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Blogging The Catcher in the Rye: Part 2 (In Which the Hunting Cap Makes Its First Appearance)

Last time, we learned Holden got kicked out of Pencey Prep, his posh boarding school, that he’s kind of ageist, and super emo, but also sometimes surprisingly wise and all. 

After quitting “old Spencer” with a phony excuse, Holden heads back to his dorm room. On the way there, he reminisces fondly about the time one of his peers laid a “terrific fart” during chapel. I wonder what makes a fart so “terrific”—is it the noise or the smell? Wow, this book is deeply philosophical.

And then, ladies and gentlemen, when Holden gets back to his room, THE HUNTING CAP, which he bought in NYC that morning, makes its FIRST APPEARANCE. Holden, like the young fashionista he is, pushing the boundaries of style, puts the hat on backwards. “Very corny, I’ll admit,” he says, “but I liked it that way. I looked good in that way.” It reminds me of the first time I put a cardigan on backwards and wore it as a shirt. I feel proud of him.

Afterward, Holden reads Out of Africa—which makes me wonder if this whole book is secretly about colonialism, will revisit in a few chapters—or he says he’s reading but he seems mostly to be thinking mostly about his favorite authors. Just when he’s finished kind of dissing Somerset Maugham (“He just isn’t the kind of guy I’d want to call up”), in walks Robert Ackley, whom Holden describes as basically the least attractive, least popular guy in school.

The scenario that unfolds next is probably familiar to most of you: Ackley wants to hang out. Holden is trying to read. Ackley won’t stop asking questions, so Holden finally gives up on his book, and decides to start horsing around. Holden pulls his cap over his eyes, begins groping the air in front of him, and pretending to be blind, while addressing Ackley/the air as “Mother darling.” From this, I conclude that Holden and Woody Allen might find a shared interest in Freudian analysis.

After a while, Ackley asks Holden for his nail scissors and Holden gets them for him—remember, this is the least attractive, least popular guy in school who’s just interrupted Holden’s reading—even though his suitcase is already packed and on the highest shelf in his closet. Hold up—is Holden a nice guy?!?! I was *not* expecting this.

By way of gratitude, Ackley begins cutting his fingernails over Holden’s floor, while talking about how much he hates Holden’s roommate, Stradlater. Ackley seems so viciously focused on his hatred of Stradlater  I wonder if he has a secret crush on him. It’s possible—after all, even Holden admits Strad is “pretty handsome” and has a “damn good build.” Right on cue, Stradlater waltzes in, asking to borrow Holden’s houndstooth jacket for his date tonight. Holden lets him (more evidence of niceness!) and then joins Stradlater in the bathroom while he shaves.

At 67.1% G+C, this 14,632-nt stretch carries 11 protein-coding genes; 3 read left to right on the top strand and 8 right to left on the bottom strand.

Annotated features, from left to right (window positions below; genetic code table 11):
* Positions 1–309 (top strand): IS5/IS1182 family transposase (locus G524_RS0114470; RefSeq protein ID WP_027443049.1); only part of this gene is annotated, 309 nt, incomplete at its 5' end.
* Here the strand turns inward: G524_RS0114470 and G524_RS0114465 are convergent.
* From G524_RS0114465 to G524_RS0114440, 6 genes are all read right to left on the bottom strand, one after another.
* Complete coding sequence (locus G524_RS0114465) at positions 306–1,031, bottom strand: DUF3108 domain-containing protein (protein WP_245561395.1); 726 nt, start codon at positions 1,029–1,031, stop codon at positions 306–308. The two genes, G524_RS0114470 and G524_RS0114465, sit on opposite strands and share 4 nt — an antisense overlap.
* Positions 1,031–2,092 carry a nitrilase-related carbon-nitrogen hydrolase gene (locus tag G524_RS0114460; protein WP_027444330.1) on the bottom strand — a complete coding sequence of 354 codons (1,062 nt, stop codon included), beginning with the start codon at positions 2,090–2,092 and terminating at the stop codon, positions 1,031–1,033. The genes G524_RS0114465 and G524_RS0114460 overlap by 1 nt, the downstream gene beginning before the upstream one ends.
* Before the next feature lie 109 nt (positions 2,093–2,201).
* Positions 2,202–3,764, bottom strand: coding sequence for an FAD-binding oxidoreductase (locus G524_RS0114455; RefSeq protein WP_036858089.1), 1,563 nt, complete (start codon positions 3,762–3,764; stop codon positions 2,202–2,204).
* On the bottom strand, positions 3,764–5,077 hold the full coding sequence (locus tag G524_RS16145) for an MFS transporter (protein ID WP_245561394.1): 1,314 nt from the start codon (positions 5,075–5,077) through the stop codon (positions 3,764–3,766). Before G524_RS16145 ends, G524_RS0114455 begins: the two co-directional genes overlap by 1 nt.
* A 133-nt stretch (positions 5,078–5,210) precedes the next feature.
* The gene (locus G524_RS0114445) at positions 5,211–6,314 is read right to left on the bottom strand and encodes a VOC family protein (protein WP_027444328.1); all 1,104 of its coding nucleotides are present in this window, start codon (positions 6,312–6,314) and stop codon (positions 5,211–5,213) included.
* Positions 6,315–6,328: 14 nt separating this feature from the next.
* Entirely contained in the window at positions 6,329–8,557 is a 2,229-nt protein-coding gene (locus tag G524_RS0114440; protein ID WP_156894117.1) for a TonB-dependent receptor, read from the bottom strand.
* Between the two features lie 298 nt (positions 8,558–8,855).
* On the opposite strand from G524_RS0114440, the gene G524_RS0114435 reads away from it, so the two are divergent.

Stradlater, whom Holden had been defending from Ackley, immediately proves himself to be kind of a dick. Not only is he trying to convince Holden to write a paper for him, he says, of a girl he once dated, “I’m through with that pig.” Approximately two seconds later, Holden has him in a half Nelson—”a wrestling hold, in case you don’t know, where you get the other guy around the neck and choke him to death, if you feel like it.” Meet Holden Caulfield, feminist avenger.

It turns out Stradlater’s getting ready for a date with THE JANE GALLAGHER—you know, Jane Gallagher? Yeah, name didn’t do anything for me either, but it’s got Holden like wha? because he knows Jane Gallagher. They were neighbors a couple summers ago and used to play checkers together all the time and Jane was I guess really bad at checkers because she wouldn’t play her kings—she’d just line them all up in the back row. Obviously, that‘s totally meaningless.

Anyway, I’m wondering what Strad is thinking rn, because Holden is very clearly in love with Jane Gallagher. He babbles on and on about her until Strad leaves and continues thinking about her after he leaves. He’s worried about Jane as Strad is a “sexy bastard.” Oh jeez. I’m wondering how that translates into 21st century American English and, in the meantime, worrying about Jane, too.

In the end, Ackley comes back into the room and Holden’s so glad to have distraction from his ~love~ that he’s actually glad to see him and they hang out for a while EVEN THOUGH Ackley spends the whole time trying to pop a ginormous pimple on his chin.

And now for the Catcher‘s Index:

What I’m calling my “best friend” from now on: buddyroo

# of times Holden nearly got killed/dropped dead (figure-of-speech-style): 4

New vocab word: chiffonier

Most pretentious word: chiffonier

Example I’m going to use to explain irony to my next round of students: “I’m the one that’s flunking out of the goddam place, and you’re asking me to write you a goddam composition.” – Holden to Stradlater

“Goddam” count: 32

Average goddams per page: 1.6

Most goddams on a page: 5

Best alternative spelling: cosy

Most obvious internal rhyme.: by mistake, for God’s sake

Homophone usage that makes me swoon: “Then I started horsing around a little bit…I said in this very hoarse voice.”

Italics that made me most jealous: attitude and sentence

If you’re following along at home, this post covers chapters 3 and 4. Catch up here!